Never Back Down

Movie review by
S. Jhoanna Robledo, Common Sense Media
Never Back Down Movie Poster Image
Bloody fight film has heart, but it's no champion.
  • PG-13
  • 2008
  • 113 minutes

Parents say

age 16+
Based on 2 reviews

Kids say

age 13+
Based on 13 reviews

A lot or a little?

The parents' guide to what's in this movie.

Positive Messages

Teens videotape others while they fight, sometimes cheering them on, even though one or both could end up severely injured. One character relishes hurting others. But there are also some great examples of loyalty and friendship, as well as a supportive sibling relationship. And Jake learns the value of walking away from fights.

Violence

A barrage of brawls that leave participants bloodied and, in some cases, severely injured. Lots of close-ups of kicks and punches and their bloody aftermath. The big climax is a major "beat down."

Sex

Some kissing and sexual innuendoes. Some skimpy outfits.

Language

"Bulls--t," "ass," and "bitch." Some trash talk during fights.

Consumerism

Mentions of YouTube, logos for Pepsi and Mustang GT. Students are shown toting around iPhones and digital cameras.

Drinking, Drugs & Smoking

At a party, teens are shown holding red plastic cups, implying that they're drinking beer. In another scene, an adult offers teenagers a drink.

What parents need to know

Parents need to know that this action-drama is very much a fight film -- it's filled with brutal, gory scenes of men (and women, too) engaged in physical combat. They punch, kick, and choke each other, and there's plenty of cuts, bruises, and blood. There's also some swearing ("s--t," "bitch") and underage drinking (though viewers don't see actual liquor, the red plastic cups the teens hold are clearly full of alcohol). In many scenes, women and men wear nothing but bikinis and swim trunks, and there's some kissing and a little innuendo.

User Reviews

Adult Written bySchulkman April 9, 2008

Do teenagers need more negative influences?

Even though this movie does have some redeeming value, I believe it is not appropriate for ages 13-15. It should have been rated R. I do not like the fact tha... Continue reading
Adult Written byaaronmichaellogan April 23, 2009

Nauseating

This movie glorified violence, plain and simple. The lesson to be learned (by teenage boys) was that the guy who delivers the bloodiest beating gets the respec... Continue reading
Kid, 11 years old April 9, 2008

BEWARE THE PG-13 RATING!!!

The violence-for-fun mentality of this movie was disturbing and NOT PG-13, the girls kissing in a hot tub covered only in bubbles with boys recording it wasn... Continue reading
Teen, 14 years old Written byBrooke Williams September 24, 2009
Never Back Down keeps you on the edge of your seat and has not one boring moment; it is a great movie for young adults, both male and female. The main character... Continue reading

What's the story?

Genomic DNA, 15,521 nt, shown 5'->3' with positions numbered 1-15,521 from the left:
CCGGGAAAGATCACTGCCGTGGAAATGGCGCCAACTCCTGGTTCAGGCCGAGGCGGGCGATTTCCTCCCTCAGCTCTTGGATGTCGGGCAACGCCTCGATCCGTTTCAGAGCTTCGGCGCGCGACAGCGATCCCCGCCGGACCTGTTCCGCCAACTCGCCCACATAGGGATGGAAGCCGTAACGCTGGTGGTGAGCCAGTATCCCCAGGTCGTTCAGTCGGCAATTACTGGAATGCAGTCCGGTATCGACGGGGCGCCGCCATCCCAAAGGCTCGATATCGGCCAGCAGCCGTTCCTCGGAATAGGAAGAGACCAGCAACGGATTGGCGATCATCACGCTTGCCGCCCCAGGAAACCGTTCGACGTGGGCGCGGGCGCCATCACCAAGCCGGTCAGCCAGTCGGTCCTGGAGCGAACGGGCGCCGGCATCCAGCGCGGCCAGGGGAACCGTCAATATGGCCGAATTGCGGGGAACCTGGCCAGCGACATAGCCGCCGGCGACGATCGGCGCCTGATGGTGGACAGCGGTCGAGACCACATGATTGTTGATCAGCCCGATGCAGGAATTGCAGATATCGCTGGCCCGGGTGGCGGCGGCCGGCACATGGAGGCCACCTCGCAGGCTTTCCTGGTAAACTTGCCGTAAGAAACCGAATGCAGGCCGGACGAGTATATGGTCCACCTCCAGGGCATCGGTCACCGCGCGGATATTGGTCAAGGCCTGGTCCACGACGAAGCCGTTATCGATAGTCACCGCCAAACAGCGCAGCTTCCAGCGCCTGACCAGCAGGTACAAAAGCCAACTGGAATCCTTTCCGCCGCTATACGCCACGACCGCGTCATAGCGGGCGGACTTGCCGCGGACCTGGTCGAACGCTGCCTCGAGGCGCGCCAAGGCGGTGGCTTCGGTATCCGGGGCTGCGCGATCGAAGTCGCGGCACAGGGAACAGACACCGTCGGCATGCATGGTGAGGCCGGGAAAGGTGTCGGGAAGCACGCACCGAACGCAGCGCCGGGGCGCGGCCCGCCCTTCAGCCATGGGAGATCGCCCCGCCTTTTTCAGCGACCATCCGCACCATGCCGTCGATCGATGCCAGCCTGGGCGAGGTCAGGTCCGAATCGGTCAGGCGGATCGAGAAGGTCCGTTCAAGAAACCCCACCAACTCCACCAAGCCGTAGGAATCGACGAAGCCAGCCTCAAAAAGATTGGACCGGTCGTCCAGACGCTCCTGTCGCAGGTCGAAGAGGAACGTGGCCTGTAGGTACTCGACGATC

After his father dies in a car accident, leaving him saddled with survivor's guilt, high school student Jake Tyler (Sean Faris) is barely able to control his rage. A move from Iowa to Florida with his mother and brother offers him a fresh start, but it's quickly ruined when the school's top brawler, Ryan (Cam Gigandet), baits Jake into an ugly fight that he loses -- miserably. Enter Jean Roqua (Djimon Hounsou), the mixed-martial arts guru whom Jake seeks out for guidance and training. With Jean's help, Jake may be able to tame his inner demons for good.

Is it any good?

Fight movies have their place in cinematic history (Rocky, anyone?); done right, they manage to capture the humanity in the brutality and the poetry in the punch, but NEVER BACK DOWN doesn't. The cuts are so quick that you can't appreciate any technique. And though, like better sports films, the film does attempt to reveal the internal struggles that fuel the physical ones, it does so with overly broad strokes. There's little nuance or complication and so many fight scenes that when the movie finally gets to the big beat down, it's almost anti-climactic -- it just feels like yet another battle. The movie's also riddled with cliches; there's a supportive girlfriend, a funny sidekick, mantras ("Control the outcome"), and even a race between the mentor and the mentee that's a straight rip-off of Rocky.

Director Jeff Wadlow does manage to drum up some excitement by letting the action unspool with a light touch. The script isn't memorable, but the dialogue is believable, and star Faris is blessed with an easy smile and a likable swagger. And Hounsou, though he delivers a one-note performance, is still fun to watch.

Talk to your kids about ...

  • Families can talk about why Jake feels compelled to fight. How does his approach to fighting change from the beginning to the end? What lessons does he learn from his mentor? How does he show that he's learned them? Does Jake teach Jean anything? Why are there so many movies about fighting? What's the attraction? How do you know who's the "good" guy and who's the "bad" guy in movies like this? Is that realistic?

Movie details

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